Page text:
These two things are kind of a big reason for the massive bump in ratings. (Photo Credit: SinBin.vegas Photographer Brandon Andreasen)
It’s no secret to anyone that the Vegas Golden Knights are the most popular item in Las Vegas right now. Show up to a game, there are routinely 18,000+ people wearing grey and gold. Drive down the street and you’ll see thousands of VGK decals, stickers, plate holders, and now even custom license plates. You can go pretty much anywhere in this city and you are almost guaranteed to see the Golden Knights logo somewhere or on someone.
But the best determinant of actual fandom is eyeballs. By that I mean, people watching the games on TV.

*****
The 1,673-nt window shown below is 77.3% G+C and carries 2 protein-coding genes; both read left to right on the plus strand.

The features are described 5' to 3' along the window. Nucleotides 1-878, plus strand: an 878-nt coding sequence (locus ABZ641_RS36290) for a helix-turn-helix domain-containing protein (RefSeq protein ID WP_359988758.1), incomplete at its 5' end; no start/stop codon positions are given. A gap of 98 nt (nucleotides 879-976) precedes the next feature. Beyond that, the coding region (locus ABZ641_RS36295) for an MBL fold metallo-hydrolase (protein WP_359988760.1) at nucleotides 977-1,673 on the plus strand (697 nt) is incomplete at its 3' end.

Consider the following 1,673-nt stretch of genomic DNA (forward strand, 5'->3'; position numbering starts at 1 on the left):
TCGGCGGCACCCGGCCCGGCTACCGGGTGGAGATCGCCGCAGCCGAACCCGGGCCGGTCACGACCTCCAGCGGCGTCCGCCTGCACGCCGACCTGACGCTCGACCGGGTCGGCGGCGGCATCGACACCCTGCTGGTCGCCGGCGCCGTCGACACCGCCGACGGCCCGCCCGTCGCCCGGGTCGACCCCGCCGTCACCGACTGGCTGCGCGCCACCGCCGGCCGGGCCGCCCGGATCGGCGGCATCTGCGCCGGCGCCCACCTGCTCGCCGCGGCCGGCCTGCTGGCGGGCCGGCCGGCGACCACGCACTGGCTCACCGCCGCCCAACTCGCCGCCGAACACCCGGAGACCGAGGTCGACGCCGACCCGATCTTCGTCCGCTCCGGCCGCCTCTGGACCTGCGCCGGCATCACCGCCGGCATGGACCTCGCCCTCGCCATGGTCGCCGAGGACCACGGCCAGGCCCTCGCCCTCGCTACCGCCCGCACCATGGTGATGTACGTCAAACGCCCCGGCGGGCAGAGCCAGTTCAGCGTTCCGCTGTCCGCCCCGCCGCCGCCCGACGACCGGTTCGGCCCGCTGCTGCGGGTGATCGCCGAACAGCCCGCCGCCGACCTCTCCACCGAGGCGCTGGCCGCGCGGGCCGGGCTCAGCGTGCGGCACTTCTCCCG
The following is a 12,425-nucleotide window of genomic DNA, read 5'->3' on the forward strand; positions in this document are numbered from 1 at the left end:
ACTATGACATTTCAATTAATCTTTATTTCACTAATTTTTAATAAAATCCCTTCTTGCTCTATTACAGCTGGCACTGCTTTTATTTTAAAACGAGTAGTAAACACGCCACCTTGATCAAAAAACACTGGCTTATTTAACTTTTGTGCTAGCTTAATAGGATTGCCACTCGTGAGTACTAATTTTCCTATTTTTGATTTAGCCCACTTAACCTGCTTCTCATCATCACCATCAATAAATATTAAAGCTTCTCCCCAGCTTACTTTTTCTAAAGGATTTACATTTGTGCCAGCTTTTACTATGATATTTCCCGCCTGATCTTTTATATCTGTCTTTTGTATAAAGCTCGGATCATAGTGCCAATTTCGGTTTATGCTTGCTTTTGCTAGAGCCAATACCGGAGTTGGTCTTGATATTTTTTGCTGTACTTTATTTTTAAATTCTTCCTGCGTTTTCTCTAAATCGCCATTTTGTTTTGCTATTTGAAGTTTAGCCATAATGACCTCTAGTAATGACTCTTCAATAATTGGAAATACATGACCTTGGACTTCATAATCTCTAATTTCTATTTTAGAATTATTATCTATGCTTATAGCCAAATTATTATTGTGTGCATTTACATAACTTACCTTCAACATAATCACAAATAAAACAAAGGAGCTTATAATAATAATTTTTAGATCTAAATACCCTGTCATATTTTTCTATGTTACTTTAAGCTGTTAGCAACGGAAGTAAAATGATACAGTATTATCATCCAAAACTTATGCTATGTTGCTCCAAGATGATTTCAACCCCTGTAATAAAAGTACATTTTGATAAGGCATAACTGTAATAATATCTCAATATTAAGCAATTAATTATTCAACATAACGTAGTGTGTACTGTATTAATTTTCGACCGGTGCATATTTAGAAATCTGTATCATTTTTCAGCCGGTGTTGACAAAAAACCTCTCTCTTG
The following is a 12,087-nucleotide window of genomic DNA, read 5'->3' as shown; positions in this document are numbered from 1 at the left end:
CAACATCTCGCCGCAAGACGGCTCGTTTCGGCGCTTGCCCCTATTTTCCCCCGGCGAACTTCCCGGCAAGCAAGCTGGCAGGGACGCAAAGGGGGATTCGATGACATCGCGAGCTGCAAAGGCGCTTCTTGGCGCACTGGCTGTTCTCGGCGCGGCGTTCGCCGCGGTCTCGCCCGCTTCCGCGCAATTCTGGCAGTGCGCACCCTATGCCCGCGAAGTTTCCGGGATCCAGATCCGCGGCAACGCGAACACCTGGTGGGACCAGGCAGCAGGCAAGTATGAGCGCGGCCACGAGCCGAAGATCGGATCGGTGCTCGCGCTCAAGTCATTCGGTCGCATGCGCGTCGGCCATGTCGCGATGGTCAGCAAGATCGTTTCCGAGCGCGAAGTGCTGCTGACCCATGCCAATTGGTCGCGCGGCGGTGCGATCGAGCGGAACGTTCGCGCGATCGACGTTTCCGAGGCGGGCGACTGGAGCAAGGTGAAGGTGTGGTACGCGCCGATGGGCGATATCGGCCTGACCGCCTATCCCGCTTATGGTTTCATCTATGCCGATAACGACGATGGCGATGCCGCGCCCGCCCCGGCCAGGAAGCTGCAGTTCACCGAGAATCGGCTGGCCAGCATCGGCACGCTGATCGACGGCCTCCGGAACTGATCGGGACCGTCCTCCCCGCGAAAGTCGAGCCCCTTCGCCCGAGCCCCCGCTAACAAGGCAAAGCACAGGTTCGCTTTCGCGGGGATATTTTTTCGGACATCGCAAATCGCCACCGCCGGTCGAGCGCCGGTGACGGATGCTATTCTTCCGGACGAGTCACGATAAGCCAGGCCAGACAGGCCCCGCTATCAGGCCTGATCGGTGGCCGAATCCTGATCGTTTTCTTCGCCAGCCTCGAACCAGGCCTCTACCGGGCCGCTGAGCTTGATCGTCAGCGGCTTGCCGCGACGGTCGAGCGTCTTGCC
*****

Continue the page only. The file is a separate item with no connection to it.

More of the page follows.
Last year the numbers were very hard to come by (believe me, we asked over 20 times over the course of the season), but as the regular season came to a close, Sports Business Journal was able to gather the average number from the season.
For context, the league leader was the Pittsburgh Penguins with a 5.81 rating, the Buffalo Sabres came in second at 4.62 and the St. Louis Blues pulled a 3.93. The worst ratings in the league were by the Anaheim Ducks (0.24) and the Florida Panthers (0.27).
Before I show you the numbers for this year, let me explain TV ratings quickly. The numbers above, called “ratings” indicate what percentage of total households with televisions (whether turned on or not) are watching the channel. There’s another metric, called “share” which indicates the total percentage of households have that actually have TVs turned on which are tuned to a channel.
So, on to the fun numbers. Here are the Golden Knights ratings per game on AT&T SportsNet this season.